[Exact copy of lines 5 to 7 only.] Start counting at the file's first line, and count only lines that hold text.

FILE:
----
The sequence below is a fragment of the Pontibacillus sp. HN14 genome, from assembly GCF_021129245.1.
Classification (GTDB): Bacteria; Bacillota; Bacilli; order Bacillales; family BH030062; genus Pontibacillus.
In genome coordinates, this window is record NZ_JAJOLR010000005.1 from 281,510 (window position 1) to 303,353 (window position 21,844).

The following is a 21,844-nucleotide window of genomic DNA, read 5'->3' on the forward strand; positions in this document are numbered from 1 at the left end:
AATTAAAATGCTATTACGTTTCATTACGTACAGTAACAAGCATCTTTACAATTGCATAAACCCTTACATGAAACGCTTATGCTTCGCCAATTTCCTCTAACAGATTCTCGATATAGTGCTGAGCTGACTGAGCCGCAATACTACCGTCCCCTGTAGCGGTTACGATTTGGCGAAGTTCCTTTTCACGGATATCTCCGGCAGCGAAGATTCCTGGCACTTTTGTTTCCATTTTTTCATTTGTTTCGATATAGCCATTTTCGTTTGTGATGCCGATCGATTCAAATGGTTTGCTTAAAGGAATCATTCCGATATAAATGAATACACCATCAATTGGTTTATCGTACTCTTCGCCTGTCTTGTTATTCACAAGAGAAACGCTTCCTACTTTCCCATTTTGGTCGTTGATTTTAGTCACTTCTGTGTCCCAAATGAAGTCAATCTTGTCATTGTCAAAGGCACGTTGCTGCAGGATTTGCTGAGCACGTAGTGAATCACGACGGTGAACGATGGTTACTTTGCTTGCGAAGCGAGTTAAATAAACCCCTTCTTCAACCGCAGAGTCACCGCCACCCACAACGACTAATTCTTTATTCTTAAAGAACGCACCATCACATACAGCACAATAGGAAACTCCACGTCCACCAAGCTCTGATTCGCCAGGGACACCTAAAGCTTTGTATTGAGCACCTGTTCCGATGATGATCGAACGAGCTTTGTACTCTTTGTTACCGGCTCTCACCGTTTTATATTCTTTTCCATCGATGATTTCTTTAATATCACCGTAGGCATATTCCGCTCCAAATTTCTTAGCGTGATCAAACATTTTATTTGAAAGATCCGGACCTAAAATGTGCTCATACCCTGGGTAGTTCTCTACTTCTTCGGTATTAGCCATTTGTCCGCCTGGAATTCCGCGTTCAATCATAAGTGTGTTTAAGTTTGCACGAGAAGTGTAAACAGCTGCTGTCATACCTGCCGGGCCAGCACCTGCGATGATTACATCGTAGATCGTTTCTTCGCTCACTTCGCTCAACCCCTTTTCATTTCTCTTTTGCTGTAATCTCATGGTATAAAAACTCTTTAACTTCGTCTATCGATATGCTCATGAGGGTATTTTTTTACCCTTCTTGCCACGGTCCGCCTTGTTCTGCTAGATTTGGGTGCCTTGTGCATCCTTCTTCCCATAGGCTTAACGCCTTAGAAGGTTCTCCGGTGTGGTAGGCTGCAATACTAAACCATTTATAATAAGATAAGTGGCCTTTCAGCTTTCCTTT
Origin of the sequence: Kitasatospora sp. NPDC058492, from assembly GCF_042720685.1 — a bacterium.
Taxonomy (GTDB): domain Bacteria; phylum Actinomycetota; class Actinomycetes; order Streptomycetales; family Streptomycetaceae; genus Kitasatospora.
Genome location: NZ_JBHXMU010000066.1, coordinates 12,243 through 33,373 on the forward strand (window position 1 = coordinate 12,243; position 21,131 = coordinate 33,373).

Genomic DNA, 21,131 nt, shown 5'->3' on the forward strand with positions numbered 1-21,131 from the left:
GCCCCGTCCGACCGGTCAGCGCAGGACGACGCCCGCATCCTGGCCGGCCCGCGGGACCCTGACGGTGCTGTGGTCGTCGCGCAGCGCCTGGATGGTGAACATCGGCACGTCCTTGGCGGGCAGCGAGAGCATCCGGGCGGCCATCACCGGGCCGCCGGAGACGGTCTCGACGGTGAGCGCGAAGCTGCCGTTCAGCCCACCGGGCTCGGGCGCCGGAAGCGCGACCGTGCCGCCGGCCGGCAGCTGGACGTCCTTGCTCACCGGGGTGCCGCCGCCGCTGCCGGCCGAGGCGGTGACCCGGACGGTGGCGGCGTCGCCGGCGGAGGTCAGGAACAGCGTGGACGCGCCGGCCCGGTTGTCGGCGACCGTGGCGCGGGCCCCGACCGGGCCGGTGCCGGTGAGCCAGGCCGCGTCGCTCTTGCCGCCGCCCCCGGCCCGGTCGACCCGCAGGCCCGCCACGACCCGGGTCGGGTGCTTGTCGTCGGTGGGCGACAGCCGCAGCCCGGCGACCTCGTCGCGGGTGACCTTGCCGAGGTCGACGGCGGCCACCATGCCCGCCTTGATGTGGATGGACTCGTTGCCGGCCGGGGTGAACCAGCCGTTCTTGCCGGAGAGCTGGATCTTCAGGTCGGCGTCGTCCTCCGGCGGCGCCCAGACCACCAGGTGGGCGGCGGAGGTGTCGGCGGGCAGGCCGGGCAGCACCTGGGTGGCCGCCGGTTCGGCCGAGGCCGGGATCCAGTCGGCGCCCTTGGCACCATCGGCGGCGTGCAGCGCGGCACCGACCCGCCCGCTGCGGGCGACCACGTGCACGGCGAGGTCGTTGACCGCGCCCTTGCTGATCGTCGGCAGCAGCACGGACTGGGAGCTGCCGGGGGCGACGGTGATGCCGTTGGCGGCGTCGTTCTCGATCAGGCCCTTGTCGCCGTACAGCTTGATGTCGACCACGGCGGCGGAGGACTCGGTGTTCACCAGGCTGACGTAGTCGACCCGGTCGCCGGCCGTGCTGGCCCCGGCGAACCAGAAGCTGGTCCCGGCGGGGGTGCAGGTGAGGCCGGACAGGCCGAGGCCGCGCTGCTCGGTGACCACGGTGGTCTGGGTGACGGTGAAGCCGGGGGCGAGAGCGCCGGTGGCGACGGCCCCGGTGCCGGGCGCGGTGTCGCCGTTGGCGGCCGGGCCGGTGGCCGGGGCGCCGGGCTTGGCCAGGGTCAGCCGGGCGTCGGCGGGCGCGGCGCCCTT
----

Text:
AATTAAAATGCTATTACGTTTCATTACGTACAGTAACAAGCATCTTTACAATTGCATAAACCCTTACATGAAACGCTTATGCTTCGCCAATTTCCTCTAACAGATTCTCGATATAGTGCTGAGCTGACTGAGCCGCAATACTACCGTCCCCTGTAGCGGTTACGATTTGGCGAAGTTCCTTTTCACGGATATCTCCGGCAGCGAAGATTCCTGGCACTTTTGTTTCCATTTTTTCATTTGTTTCGATATAGCCATTTTCGTTTGTGATGCCGATCGATTCAAATGGTTTGCTTAAAGGAATCATTCCGATATAAATGAATACACCATCAATTGGTTTATCGTACTCTTCGCCTGTCTTGTTATTCACAAGAGAAACGCTTCCTACTTTCCCATTTTGGTCGTTGATTTTAGTCACTTCTGTGTCCCAAATGAAGTCAATCTTGTCATTGTCAAAGGCACGTTGCTGCAGGATTTGCTGAGCACGTAGTGAATCACGACGGTGAACGATGGTTACTTTGCTTGCGAAGCGAGTTAAATAAACCCCTTCTTCAACCGCAGAGTCACCGCCACCCACAACGACTAATTCTTTATTCTTAAAGAACGCACCATCACATACAGCACAATAGGAAACTCCACGTCCACCAAGCTCTGATTCGCCAGGGACACCTAAAGCTTTGTATTGAGCACCTGTTCCGATGATGATCGAACGAGCTTTGTACTCTTTGTTACCGGCTCTCACCGTTTTATATTCTTTTCCATCGATGATTTCTTTAATATCACCGTAGGCATATTCCGCTCCAAATTTCTTAGCGTGATCAAACATTTTATTTGAAAGATCCGGACCTAAAATGTGCTCATACCCTGGGTAGTTCTCTACTTCTTCGGTATTAGCCATTTGTCCGCCTGGAATTCCGCGTTCAATCATAAGTGTGTTTAAGTTTGCACGAGAAGTGTAAACAGCTGCTGTCATACCTGCCGGGCCAGCACCTGCGATGATTACATCGTAGATCGTTTCTTCGCTCACTTCGCTCAACCCCTTTTCATTTCTCTTTTGCTGTAATCTCATGGTATAAAAACTCTTTAACTTCGTCTATCGATATGCTCATGAGGGTATTTTTTTACCCTTCTTGCCACGGTCCGCCTTGTTCTGCTAGATTTGGGTGCCTTGTGCATCCTTCTTCCCATAGGCTTAACGCCTTAGAAGGTTCTCCGGTGTGGTAGGCTGCAATACTAAACCATTTATAATAAGATAAGTGGCCTTTCAGCTTTCCTTT
Origin of the sequence: Kitasatospora sp. NPDC058492, from assembly GCF_042720685.1 — a bacterium.
Taxonomy (GTDB): domain Bacteria; phylum Actinomycetota; class Actinomycetes; order Streptomycetales; family Streptomycetaceae; genus Kitasatospora.